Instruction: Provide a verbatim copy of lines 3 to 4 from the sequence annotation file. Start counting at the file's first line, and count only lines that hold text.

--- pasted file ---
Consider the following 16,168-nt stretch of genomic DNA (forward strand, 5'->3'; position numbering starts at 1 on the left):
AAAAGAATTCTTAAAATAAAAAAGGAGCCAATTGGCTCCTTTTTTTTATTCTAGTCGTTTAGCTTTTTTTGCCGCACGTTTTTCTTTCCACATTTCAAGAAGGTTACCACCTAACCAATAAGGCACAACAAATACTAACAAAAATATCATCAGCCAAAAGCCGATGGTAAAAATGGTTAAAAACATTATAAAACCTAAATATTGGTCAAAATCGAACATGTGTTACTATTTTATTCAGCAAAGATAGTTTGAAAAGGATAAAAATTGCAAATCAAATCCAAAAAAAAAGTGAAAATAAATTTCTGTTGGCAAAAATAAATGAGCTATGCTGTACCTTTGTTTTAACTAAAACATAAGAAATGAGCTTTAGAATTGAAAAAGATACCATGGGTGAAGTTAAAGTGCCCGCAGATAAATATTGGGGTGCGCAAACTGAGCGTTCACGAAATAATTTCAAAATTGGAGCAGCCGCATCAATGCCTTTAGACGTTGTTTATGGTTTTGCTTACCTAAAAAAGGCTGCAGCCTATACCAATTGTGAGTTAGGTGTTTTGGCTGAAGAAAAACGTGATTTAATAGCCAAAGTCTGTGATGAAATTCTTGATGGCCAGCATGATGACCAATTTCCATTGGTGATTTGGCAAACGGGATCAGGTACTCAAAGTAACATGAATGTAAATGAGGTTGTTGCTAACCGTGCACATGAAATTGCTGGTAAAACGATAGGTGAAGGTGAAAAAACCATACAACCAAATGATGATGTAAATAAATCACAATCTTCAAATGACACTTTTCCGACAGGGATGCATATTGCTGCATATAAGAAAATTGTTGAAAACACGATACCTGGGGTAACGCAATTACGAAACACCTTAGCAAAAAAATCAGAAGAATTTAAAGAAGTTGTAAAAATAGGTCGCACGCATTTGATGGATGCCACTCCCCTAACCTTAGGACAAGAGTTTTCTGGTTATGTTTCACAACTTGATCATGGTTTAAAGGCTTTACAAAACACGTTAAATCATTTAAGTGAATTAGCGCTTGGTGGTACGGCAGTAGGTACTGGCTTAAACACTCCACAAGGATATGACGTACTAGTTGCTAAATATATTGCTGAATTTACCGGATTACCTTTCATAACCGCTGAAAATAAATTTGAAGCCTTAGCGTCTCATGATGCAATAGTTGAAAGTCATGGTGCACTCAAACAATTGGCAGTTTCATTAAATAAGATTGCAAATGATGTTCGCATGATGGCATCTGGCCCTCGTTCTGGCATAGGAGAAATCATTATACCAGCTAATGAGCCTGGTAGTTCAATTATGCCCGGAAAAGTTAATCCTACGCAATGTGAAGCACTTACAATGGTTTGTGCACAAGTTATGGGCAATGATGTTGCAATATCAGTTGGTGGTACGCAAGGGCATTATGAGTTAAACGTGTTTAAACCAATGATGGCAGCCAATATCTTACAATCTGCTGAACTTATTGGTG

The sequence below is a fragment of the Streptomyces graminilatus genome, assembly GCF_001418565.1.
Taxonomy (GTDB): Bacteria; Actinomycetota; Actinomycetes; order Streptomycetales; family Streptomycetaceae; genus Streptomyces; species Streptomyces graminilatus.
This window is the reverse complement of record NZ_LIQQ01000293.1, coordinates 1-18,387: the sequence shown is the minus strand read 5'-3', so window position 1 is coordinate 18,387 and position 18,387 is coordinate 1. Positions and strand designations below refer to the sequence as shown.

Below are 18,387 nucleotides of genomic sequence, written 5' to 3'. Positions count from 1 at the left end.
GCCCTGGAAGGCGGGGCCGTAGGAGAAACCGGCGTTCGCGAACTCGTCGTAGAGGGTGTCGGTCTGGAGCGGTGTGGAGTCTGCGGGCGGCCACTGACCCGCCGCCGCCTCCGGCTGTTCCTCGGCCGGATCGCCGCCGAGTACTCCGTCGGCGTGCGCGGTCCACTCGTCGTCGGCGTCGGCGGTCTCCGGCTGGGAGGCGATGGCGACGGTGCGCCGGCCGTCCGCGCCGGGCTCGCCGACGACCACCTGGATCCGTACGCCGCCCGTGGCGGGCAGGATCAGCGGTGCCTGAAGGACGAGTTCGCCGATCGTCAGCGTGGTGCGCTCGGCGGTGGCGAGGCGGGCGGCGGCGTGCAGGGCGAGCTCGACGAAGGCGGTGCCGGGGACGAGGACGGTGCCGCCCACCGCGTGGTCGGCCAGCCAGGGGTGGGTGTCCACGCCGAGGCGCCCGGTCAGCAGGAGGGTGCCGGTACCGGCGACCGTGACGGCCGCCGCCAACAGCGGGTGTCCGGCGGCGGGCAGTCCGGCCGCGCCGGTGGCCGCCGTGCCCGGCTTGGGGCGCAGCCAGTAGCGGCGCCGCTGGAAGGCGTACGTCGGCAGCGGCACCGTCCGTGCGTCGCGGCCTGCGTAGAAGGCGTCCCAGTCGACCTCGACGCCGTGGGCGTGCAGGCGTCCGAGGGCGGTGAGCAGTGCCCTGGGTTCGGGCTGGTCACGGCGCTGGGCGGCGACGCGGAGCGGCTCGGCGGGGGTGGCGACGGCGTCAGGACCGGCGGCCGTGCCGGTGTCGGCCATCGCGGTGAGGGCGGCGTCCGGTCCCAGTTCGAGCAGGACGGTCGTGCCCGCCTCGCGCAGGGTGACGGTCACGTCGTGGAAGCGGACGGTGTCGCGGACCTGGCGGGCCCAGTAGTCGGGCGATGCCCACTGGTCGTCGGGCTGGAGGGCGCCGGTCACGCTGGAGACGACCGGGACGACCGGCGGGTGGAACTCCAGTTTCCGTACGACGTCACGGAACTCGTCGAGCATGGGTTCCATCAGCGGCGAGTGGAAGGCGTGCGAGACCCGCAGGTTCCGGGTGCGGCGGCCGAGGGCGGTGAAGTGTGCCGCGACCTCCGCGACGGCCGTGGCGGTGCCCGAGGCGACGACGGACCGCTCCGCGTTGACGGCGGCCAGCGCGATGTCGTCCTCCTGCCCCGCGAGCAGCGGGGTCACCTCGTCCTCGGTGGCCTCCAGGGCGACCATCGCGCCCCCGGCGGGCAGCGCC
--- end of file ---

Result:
The sequence below is a fragment of the Streptomyces graminilatus genome, assembly GCF_001418565.1.
Taxonomy (GTDB): Bacteria; Actinomycetota; Actinomycetes; order Streptomycetales; family Streptomycetaceae; genus Streptomyces; species Streptomyces graminilatus.